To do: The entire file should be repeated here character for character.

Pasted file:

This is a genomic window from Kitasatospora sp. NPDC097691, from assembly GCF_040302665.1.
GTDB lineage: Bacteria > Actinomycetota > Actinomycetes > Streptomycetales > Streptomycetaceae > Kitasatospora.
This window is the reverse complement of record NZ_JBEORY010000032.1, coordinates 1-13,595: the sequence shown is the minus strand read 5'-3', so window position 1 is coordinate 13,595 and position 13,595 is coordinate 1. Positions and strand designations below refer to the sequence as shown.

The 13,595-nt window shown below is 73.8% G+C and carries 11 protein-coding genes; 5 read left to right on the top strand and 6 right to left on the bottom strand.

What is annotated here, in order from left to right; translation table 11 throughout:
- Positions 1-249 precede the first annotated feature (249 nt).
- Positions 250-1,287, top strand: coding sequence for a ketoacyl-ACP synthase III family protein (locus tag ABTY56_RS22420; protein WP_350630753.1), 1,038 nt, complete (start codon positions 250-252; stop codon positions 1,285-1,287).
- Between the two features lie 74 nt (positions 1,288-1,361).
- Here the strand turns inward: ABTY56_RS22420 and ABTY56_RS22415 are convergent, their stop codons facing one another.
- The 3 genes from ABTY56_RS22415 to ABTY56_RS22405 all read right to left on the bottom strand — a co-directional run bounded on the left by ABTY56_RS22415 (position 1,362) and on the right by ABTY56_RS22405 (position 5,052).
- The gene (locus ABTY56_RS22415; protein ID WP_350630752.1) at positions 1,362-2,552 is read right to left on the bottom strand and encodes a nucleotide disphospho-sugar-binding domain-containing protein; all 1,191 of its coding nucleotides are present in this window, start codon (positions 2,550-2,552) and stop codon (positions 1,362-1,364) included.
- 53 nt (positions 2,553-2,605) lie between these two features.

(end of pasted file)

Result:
This is a genomic window from Kitasatospora sp. NPDC097691, from assembly GCF_040302665.1.
GTDB lineage: Bacteria > Actinomycetota > Actinomycetes > Streptomycetales > Streptomycetaceae > Kitasatospora.
This window is the reverse complement of record NZ_JBEORY010000032.1, coordinates 1-13,595: the sequence shown is the minus strand read 5'-3', so window position 1 is coordinate 13,595 and position 13,595 is coordinate 1. Positions and strand designations below refer to the sequence as shown.

The 13,595-nt window shown below is 73.8% G+C and carries 11 protein-coding genes; 5 read left to right on the top strand and 6 right to left on the bottom strand.

What is annotated here, in order from left to right; translation table 11 throughout:
- Positions 1-249 precede the first annotated feature (249 nt).
- Positions 250-1,287, top strand: coding sequence for a ketoacyl-ACP synthase III family protein (locus tag ABTY56_RS22420; protein WP_350630753.1), 1,038 nt, complete (start codon positions 250-252; stop codon positions 1,285-1,287).
- Between the two features lie 74 nt (positions 1,288-1,361).
- Here the strand turns inward: ABTY56_RS22420 and ABTY56_RS22415 are convergent, their stop codons facing one another.
- The 3 genes from ABTY56_RS22415 to ABTY56_RS22405 all read right to left on the bottom strand — a co-directional run bounded on the left by ABTY56_RS22415 (position 1,362) and on the right by ABTY56_RS22405 (position 5,052).
- The gene (locus ABTY56_RS22415; protein ID WP_350630752.1) at positions 1,362-2,552 is read right to left on the bottom strand and encodes a nucleotide disphospho-sugar-binding domain-containing protein; all 1,191 of its coding nucleotides are present in this window, start codon (positions 2,550-2,552) and stop codon (positions 1,362-1,364) included.
- 53 nt (positions 2,553-2,605) lie between these two features.